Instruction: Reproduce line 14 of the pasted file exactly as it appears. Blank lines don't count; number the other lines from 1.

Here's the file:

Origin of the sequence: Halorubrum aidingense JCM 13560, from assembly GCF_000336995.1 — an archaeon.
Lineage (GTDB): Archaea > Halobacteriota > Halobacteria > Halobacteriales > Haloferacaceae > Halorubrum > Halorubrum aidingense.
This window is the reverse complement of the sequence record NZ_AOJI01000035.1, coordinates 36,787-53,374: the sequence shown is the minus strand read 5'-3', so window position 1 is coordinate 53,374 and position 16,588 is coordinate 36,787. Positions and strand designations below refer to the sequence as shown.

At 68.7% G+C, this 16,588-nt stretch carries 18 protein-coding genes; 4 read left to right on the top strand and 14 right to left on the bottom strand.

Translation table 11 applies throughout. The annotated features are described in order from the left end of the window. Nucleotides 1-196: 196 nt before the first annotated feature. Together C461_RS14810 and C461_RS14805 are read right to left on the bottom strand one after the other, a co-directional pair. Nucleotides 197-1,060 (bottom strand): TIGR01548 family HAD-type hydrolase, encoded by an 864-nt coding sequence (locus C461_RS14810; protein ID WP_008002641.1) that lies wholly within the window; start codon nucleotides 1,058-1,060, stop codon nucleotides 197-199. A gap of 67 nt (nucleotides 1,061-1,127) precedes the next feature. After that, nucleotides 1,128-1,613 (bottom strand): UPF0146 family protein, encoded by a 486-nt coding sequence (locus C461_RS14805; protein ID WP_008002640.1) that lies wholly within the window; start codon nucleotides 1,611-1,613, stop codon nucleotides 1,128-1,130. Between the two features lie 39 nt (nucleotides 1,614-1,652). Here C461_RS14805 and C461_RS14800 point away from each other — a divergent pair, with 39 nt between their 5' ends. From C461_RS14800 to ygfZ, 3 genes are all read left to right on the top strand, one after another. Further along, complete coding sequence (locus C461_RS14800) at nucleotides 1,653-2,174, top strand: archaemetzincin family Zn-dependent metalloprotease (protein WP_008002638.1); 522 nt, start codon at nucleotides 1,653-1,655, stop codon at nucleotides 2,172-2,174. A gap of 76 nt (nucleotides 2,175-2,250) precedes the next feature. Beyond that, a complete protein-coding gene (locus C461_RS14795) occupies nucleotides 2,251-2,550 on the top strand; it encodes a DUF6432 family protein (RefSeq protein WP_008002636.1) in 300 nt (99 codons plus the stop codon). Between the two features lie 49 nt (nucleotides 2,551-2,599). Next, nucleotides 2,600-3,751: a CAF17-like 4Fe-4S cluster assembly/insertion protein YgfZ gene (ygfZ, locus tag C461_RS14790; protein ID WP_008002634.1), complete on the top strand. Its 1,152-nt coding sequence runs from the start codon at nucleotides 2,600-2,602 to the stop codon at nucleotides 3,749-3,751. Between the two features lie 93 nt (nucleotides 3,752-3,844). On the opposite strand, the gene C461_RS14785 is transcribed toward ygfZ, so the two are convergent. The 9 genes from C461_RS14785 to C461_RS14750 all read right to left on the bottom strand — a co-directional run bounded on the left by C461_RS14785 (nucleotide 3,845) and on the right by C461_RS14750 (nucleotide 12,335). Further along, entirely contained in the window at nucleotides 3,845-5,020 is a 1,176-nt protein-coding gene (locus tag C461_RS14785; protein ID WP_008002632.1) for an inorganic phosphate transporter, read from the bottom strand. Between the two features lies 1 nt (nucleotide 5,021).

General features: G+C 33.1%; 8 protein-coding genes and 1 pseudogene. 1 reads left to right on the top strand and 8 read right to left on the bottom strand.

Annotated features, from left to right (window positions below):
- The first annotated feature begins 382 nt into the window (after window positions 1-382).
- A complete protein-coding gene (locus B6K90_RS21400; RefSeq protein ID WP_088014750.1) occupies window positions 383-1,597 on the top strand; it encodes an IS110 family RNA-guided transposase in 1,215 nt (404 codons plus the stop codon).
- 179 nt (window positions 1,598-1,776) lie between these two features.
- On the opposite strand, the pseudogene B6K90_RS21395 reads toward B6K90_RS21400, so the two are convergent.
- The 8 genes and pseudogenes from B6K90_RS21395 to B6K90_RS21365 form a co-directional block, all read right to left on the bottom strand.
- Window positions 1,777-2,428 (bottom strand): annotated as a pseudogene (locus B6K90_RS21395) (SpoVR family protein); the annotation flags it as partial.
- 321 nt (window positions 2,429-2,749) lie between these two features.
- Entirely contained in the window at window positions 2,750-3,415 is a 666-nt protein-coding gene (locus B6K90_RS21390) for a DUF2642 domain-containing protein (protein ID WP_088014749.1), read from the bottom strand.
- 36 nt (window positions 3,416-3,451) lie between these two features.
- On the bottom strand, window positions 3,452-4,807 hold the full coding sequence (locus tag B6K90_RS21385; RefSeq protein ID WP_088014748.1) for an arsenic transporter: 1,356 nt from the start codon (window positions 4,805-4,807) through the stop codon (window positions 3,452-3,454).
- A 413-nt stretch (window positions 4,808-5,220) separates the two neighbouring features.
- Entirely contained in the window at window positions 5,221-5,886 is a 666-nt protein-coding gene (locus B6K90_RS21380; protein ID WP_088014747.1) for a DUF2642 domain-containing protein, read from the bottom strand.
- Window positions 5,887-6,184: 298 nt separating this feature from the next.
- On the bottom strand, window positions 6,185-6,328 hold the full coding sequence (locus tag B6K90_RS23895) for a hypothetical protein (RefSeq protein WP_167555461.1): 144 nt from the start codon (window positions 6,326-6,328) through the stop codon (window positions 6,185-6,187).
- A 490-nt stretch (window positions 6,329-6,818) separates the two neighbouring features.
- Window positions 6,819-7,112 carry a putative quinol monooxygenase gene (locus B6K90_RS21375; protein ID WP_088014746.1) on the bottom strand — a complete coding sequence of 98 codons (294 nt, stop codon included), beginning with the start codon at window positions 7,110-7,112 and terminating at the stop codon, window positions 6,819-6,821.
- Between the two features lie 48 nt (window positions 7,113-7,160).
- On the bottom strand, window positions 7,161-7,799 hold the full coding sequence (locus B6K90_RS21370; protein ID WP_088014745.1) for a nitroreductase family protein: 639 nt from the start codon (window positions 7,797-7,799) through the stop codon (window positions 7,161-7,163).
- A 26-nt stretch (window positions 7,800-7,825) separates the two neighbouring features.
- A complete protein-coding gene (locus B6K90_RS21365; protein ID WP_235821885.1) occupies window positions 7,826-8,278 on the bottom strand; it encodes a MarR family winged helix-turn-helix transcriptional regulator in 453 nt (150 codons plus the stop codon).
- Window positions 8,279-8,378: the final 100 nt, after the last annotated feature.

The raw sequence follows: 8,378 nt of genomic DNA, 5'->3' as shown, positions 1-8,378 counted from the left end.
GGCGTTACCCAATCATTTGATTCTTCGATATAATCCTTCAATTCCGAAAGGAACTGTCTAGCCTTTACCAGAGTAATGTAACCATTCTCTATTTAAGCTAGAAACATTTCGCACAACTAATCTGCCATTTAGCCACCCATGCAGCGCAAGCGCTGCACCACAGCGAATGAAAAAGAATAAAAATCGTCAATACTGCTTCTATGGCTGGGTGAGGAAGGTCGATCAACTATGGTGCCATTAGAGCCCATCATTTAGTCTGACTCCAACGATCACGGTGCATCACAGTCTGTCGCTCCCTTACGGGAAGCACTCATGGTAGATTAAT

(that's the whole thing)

- 321 nt (window positions 2,429-2,749) lie between these two features.